Medicaid Expansion Associated With Improved Breast Cancer Outcomes

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Patients with breast cancer who lived in Southern states with Medicaid expansion were less likely to be diagnosed with metastatic disease and more likely to receive treatment.

Patients with breast cancer who live in Southern states that have Medicaid expansion were more likely to receive treatment for their disease and less likely to have advanced cancer at the time of diagnosis, according to recent research that was published in the Journal of American College of Surgeons.

“A lot of research on the Affordable Care Act has looked at trends at the national level. But if you look at a map of where states actually expanded Medicaid, the South is underrepresented,” lead author Dr. Amy Laughlin, chief quality officer at the Orlando Health Cancer Institute, said in a press release. “We wanted to make sure that the impact of Medicaid expansion on breast cancer was assessed at the Southern state level to understand the impact specifically in that region and perhaps to inform policy for the rest of the region.”

In 2012, the Supreme Court made it optional for states to participate in Medicaid expansion, which provides medical coverage to adults under the age of 64 who make up to 138% of the Federal poverty level, which is a yearly income of about $17,774 per person as of 2021. There are currently 40 states that participate in Medicaid expansion, though most of them are not in the South, according to the release.

READ MORE: Long-Term Cancer Survival May Be Worse in States With Lower Medicaid Eligibility Limits

The researchers on the study looked at patients who were uninsured or on Medicaid who were diagnosed with invasive breast cancer between 2011 and 2018. They compared data between those living in Medicaid-expanded states (Louisiana, Kentucky and Arkansas) to those without expansion (Tennessee, Alabama, Mississippi, Texas and Oklahoma).

Findings from 21,974 patients showed that those in the Medicaid-expanded states had a 7% decreased chance of being diagnosed with stage 4 (metastatic) disease. Patients in the Medicaid expansion states were less likely to be uninsured (18.9%) compared to those living where there was not expansion (41.1%).

Additionally, when patients received a diagnosis in states that had Medicaid expansion, they were 2.27 times more likely to receive treatment compared with those in states that did not expand. “And this is regardless of expansion, so more likely due to intrinsic factors in the state,” Laughlin said.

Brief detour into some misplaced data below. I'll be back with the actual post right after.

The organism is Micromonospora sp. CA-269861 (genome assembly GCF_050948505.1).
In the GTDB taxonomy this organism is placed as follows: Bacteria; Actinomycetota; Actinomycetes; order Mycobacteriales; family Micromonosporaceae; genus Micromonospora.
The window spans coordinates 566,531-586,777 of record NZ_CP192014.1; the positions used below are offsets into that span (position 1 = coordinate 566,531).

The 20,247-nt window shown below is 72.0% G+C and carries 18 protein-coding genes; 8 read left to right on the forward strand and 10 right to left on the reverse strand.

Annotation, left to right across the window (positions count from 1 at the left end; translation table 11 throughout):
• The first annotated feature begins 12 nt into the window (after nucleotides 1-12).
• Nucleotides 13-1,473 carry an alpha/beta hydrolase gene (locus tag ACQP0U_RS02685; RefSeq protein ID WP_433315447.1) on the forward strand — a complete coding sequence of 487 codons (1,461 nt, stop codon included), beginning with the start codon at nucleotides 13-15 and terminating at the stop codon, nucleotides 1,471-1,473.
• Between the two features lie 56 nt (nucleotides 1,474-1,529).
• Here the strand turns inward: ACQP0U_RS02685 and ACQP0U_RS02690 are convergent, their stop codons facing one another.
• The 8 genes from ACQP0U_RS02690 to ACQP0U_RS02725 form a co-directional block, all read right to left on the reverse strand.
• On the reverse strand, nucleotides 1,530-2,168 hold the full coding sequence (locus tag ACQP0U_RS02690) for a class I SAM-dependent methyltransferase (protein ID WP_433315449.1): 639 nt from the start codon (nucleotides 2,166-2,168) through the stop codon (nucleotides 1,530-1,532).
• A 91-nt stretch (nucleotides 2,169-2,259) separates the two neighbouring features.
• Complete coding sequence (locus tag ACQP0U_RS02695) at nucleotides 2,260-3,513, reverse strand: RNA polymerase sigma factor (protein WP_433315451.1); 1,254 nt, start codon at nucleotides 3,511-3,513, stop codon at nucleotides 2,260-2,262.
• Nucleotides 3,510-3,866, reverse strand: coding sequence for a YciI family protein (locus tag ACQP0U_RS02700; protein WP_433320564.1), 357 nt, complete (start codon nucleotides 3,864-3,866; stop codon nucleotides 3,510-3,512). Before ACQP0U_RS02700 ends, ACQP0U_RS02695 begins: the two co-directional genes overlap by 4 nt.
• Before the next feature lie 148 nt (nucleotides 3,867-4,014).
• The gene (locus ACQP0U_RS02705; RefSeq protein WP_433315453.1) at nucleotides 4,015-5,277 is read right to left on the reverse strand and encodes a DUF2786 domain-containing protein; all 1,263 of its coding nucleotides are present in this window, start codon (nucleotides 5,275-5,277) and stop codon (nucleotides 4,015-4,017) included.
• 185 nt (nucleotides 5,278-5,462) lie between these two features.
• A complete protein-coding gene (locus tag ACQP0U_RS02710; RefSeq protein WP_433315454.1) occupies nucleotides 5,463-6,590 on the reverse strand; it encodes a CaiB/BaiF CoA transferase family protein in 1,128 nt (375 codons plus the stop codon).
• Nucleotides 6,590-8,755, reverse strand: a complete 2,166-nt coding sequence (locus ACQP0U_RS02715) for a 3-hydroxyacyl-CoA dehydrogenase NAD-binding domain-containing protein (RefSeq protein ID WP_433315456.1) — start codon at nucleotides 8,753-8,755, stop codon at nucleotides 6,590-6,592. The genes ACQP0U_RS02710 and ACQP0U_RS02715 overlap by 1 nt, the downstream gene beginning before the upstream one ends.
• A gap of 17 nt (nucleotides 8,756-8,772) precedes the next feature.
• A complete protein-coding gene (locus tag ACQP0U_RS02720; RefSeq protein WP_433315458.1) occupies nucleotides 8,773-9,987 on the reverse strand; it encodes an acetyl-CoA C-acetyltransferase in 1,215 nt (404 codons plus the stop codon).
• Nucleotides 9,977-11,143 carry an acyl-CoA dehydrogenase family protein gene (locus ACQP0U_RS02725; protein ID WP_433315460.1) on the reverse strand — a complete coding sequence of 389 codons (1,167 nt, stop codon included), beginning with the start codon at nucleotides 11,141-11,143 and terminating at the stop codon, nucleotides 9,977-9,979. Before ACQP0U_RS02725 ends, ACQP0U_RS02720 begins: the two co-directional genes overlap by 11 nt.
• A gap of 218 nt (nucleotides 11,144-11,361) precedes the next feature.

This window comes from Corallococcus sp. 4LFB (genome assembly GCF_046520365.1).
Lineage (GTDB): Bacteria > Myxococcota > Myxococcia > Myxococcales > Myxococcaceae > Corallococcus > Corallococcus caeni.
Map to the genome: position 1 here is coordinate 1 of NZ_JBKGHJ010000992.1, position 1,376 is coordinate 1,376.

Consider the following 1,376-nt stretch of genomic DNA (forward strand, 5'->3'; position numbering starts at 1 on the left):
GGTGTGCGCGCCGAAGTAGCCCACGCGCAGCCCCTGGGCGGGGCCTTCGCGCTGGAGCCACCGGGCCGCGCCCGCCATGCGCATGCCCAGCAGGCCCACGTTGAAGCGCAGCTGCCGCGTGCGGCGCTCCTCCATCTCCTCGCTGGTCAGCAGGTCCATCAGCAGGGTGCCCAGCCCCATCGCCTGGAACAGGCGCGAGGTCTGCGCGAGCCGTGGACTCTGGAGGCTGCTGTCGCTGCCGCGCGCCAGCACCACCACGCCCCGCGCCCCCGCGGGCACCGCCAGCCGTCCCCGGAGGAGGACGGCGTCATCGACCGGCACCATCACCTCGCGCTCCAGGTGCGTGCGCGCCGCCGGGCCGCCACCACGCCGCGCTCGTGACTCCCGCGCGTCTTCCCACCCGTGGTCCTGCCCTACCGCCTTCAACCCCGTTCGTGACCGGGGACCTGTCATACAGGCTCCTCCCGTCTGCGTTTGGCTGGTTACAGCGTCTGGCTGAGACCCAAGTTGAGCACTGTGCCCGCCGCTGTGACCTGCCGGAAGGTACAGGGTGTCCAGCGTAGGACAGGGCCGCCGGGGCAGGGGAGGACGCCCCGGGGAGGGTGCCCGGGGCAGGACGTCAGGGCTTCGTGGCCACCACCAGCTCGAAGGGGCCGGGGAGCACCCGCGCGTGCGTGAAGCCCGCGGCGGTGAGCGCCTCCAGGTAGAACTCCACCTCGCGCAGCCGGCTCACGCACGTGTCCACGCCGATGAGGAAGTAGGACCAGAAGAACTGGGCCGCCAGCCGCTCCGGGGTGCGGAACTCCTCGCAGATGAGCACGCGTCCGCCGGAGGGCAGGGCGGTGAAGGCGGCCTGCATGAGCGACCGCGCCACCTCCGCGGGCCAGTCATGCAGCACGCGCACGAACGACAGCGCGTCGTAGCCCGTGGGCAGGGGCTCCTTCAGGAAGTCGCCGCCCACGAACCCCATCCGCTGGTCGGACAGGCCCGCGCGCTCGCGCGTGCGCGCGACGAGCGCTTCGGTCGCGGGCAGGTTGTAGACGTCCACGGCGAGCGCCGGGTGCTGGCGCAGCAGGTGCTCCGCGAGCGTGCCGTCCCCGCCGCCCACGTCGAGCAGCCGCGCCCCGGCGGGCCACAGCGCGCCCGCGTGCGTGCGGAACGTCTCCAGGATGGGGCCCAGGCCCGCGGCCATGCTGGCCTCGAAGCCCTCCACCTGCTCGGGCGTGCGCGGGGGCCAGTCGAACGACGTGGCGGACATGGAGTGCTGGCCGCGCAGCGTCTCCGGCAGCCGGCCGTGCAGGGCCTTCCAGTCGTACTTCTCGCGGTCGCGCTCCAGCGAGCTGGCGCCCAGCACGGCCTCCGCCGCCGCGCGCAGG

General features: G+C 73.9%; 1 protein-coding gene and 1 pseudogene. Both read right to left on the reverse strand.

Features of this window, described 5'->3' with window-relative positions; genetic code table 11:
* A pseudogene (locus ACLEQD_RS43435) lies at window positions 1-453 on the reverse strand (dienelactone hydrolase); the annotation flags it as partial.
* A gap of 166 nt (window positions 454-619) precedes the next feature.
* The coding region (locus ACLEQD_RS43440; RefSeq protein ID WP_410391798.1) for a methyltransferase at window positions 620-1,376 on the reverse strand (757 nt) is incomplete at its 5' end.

Patients who live states without Medicaid expansion were more likely to be uninsured, Hispanic and live in an urban area with lower levels of poverty.

Dr. Quyen Chu, a surgical oncologist who formerly worked at the Louisiana State University Health Sciences Center in New Orleans, explained that he would often see patients who traveled for cancer care from Texas, a state that did not adopt the Medicaid expansion, to Louisiana, a state that did.

“Those encounters are something you don’t really hear about. But from my personal experience, that’s what I saw during my time when I was practicing in Louisiana,” Chu, who now works at the Orlando Health Institute, said in the release. “There are vulnerable patients who don’t have access to care, and we wanted to look at the facts to know whether the (Affordable Care Act) expansion had an impact on those patients. We wanted to be apolitical about it; we didn’t know the answer before doing the study.”

Looking forward, the researchers said that these findings highlight the need to improve access to the latest cancer care in vulnerable populations.

“As a society, we have made tremendous gains in terms of finding novel therapies, such as immunotherapy or targeted drug therapy. But the question is, how many of these patients actually benefit from those discoveries?” Chu said. “Theoretically speaking, everyone should benefit from those discoveries. For the next step, we would like to look at if we see an impact for those who live in rural areas or belong to vulnerable populations.”

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